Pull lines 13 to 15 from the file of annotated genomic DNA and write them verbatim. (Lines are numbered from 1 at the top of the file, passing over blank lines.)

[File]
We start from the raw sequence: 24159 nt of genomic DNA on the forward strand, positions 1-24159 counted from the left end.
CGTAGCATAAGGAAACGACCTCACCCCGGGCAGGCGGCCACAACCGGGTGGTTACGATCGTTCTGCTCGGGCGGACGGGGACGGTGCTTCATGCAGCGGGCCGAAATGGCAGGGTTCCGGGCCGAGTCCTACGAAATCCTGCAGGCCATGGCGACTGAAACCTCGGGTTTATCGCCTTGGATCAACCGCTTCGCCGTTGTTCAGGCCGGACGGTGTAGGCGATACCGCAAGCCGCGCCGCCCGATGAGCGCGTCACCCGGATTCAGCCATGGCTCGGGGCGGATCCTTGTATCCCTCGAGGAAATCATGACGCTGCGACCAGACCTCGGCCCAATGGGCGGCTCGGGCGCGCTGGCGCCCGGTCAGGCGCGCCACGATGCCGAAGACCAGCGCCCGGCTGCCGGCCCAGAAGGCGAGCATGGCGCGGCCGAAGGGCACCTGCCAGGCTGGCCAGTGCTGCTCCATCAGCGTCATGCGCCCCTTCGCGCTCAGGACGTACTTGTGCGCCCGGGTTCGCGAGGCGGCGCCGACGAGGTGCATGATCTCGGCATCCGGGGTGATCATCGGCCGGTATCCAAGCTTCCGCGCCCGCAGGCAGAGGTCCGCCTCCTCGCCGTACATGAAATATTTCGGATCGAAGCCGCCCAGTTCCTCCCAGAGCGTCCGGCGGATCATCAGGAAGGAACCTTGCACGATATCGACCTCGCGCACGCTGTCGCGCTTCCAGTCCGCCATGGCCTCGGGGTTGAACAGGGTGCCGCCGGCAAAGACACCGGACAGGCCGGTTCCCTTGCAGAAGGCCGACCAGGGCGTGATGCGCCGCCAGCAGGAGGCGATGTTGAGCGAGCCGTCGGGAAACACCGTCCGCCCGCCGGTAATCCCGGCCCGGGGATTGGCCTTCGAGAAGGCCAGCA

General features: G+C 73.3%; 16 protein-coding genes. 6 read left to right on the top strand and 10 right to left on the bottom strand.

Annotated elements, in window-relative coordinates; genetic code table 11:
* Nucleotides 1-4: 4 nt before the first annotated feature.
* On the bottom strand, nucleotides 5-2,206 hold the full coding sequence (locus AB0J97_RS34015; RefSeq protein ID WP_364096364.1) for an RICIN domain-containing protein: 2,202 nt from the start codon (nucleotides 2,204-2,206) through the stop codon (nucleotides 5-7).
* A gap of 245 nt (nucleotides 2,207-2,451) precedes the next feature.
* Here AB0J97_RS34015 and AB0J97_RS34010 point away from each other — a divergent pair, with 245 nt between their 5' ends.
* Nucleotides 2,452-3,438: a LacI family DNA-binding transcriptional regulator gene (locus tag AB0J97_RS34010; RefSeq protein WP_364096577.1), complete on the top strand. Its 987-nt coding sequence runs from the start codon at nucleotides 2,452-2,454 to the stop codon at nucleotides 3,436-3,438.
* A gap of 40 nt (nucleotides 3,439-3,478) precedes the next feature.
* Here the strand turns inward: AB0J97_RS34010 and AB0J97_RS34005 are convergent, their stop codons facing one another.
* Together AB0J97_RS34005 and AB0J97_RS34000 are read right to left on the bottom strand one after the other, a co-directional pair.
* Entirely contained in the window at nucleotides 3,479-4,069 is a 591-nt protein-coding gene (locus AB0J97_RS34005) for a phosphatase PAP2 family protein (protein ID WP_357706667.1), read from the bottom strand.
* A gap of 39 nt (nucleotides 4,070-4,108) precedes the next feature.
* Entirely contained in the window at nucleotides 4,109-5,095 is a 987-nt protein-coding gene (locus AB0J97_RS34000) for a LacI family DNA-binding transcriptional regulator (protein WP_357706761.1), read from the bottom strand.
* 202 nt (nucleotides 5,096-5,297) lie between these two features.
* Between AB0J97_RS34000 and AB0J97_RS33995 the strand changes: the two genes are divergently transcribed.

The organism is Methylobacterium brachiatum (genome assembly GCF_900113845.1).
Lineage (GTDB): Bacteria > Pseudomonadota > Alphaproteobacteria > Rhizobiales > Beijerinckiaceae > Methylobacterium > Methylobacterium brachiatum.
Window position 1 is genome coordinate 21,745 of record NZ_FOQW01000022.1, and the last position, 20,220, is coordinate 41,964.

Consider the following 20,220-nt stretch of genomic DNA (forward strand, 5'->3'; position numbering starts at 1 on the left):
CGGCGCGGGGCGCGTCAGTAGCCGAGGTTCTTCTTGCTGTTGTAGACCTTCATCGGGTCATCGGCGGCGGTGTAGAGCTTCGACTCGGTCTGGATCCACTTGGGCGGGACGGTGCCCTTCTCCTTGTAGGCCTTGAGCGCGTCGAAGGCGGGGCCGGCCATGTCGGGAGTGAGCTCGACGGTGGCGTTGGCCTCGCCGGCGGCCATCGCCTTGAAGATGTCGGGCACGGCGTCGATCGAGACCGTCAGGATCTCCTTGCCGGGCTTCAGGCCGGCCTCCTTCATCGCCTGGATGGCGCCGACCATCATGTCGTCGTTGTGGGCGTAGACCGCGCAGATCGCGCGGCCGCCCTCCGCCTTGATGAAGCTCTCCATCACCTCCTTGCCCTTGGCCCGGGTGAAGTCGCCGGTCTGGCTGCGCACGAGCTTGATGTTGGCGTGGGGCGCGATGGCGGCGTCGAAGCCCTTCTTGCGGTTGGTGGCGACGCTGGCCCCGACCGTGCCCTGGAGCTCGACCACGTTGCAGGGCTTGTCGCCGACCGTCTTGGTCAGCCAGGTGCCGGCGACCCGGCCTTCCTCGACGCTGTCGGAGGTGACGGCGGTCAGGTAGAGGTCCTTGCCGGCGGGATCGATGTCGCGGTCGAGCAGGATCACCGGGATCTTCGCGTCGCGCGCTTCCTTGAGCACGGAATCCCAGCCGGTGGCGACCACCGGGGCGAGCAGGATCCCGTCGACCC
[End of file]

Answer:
* Entirely contained in the window at nucleotides 3,479-4,069 is a 591-nt protein-coding gene (locus AB0J97_RS34005) for a phosphatase PAP2 family protein (protein ID WP_357706667.1), read from the bottom strand.
* A gap of 39 nt (nucleotides 4,070-4,108) precedes the next feature.
* Entirely contained in the window at nucleotides 4,109-5,095 is a 987-nt protein-coding gene (locus AB0J97_RS34000) for a LacI family DNA-binding transcriptional regulator (protein WP_357706761.1), read from the bottom strand.